Now $ S_1,\ldots$ forms a partition of $ S$ . Is there an $ O(n\log n)$ time algorithm for computing this partition?

Ignore all those “free” wifi access points

This has probably been asked before but I was unable to find anything relevant with searches.

My problem is, I can be using my phone with my almost unlimited 4G data, quite happily, but if I pass too close to a place offering “free” wifi, or if a bus with “free” wifi on board passes me, all of a sudden I get redirected to a “You must sign in..” page.

I don’t want to sign in, I don’t WANT to use their “free” wifi. I want to continue using my 4G data, without having to go through the rigamarole of disabling wifi every time I leave the house. I want it to IGNORE those “free” wifi things.

Can this be achieved in any meaningful way?

What is the conversion rate for Sorcery points to Spell Points?

On page 288-289 of the DMG, there is an optional rule: Variant: Spell Points.

I am frequently using this optional rule at my table. I’m interested in streamlining resource-management even further, by merging the Sorcerer’s Sorcery Points and Spell Points into a singular pool of Spell Points that replace Sorcery Points all together, which I plan to playtest in a coming one-shot.

My question is, what is the effective conversion rate for Sorcery points to Spell Points utilising the Creating Spell Slots (PHB 101) table and the Spell Point Cost (DMG 288) table?

I’m not interested in answers concerning game balance or any other ramifications on the game.

Why are Lingering Injuries triggered when a creature drops to 0 hit points “but isn’t killed outright”?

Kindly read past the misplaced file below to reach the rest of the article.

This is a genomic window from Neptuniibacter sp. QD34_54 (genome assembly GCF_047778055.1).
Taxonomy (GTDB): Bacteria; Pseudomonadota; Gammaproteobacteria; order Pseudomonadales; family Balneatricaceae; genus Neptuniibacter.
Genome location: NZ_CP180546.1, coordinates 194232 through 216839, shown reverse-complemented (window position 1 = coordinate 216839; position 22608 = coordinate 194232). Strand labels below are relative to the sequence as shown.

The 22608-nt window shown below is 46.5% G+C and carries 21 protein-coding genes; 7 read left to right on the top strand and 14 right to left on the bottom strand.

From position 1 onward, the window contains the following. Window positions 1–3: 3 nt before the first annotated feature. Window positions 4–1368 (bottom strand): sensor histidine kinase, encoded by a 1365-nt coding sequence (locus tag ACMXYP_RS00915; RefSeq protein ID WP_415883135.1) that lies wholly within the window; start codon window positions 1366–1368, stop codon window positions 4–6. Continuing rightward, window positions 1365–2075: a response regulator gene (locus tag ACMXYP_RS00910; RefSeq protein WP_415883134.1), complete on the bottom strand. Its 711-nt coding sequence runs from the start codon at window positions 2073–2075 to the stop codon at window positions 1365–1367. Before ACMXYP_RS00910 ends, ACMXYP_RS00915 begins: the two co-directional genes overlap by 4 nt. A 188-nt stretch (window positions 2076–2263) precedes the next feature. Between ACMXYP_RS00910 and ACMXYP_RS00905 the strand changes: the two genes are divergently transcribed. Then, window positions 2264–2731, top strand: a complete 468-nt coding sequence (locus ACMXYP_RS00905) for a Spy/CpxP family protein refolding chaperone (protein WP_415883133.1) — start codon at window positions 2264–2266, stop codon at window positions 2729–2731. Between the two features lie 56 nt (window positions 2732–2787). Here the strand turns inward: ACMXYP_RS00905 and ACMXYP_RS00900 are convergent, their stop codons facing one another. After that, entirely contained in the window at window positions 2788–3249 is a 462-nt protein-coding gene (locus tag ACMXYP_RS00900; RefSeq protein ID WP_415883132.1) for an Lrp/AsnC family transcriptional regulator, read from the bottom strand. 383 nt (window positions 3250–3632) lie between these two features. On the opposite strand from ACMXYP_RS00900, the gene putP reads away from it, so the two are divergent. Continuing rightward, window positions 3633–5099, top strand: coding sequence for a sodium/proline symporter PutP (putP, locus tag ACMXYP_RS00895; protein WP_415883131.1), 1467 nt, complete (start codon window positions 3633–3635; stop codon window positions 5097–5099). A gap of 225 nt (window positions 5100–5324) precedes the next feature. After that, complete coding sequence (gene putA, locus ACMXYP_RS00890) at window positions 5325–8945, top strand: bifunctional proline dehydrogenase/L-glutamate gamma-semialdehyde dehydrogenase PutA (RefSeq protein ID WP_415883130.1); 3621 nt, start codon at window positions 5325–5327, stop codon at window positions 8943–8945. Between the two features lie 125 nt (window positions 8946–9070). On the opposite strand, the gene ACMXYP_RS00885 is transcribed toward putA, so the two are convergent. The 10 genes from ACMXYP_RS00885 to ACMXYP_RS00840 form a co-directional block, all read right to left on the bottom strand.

The optional rule on p.272 of the DMG lists one of the triggers for Lingering Injuries as, “When (a creature) drops to 0 hit points but isn’t killed outright.” I am curious about why “but isn’t killed outright” was included in the description. This suggests that a creature that is killed outright and then raised with, say, Raise Dead, won’t have to worry about the possibility of missing limbs, whereas one who didn’t die straight away and later died from failed death saves won’t be so lucky. This doesn’t make sense to me. Shouldn’t that bullet simply say “When it drops to 0 hit points”?

How do spell slot recovery abilities work with the Variant: Spell Points system?

I am considering using the Variant: Spell Points system from page 288-289 of the DMG. I asked a related question on the overall balance of this rule. This question is more focused on the mechanics of implementing it.

Druids and Wizards have abilities that allow them to recovery spell slots during a shot rest. For example the Arcane Recovery feature states:

[…] Once per day when you finish a short rest, you can choose expended spell slots to recover. The spell slots can have a combined level that is equal to or less than half your wizard level (rounded up), and none of the slots can be 6th level or higher.

For example, if you’re a 4th-level wizard, you can recover up to two levels worth of spell slots. You can recover either a 2nd-level slot or two 1st-level slots.

How does this feature work when using the Variant: Spell Points system?

Initially I thought you would simply regain the equivalent number of spell points to the slots you could recover. However, the conversion is somewhat ambiguous due to the flexible nature of the recovery.

To use the example from the text, a 4th level wizard can recover 2 levels worth of spells. If they recover a 2nd level slot that is equivalent to 3 spell points. If instead they choose to recover 2 1st level spell slots that would be equivalent to 4 spell points. What is the correct way to handle this?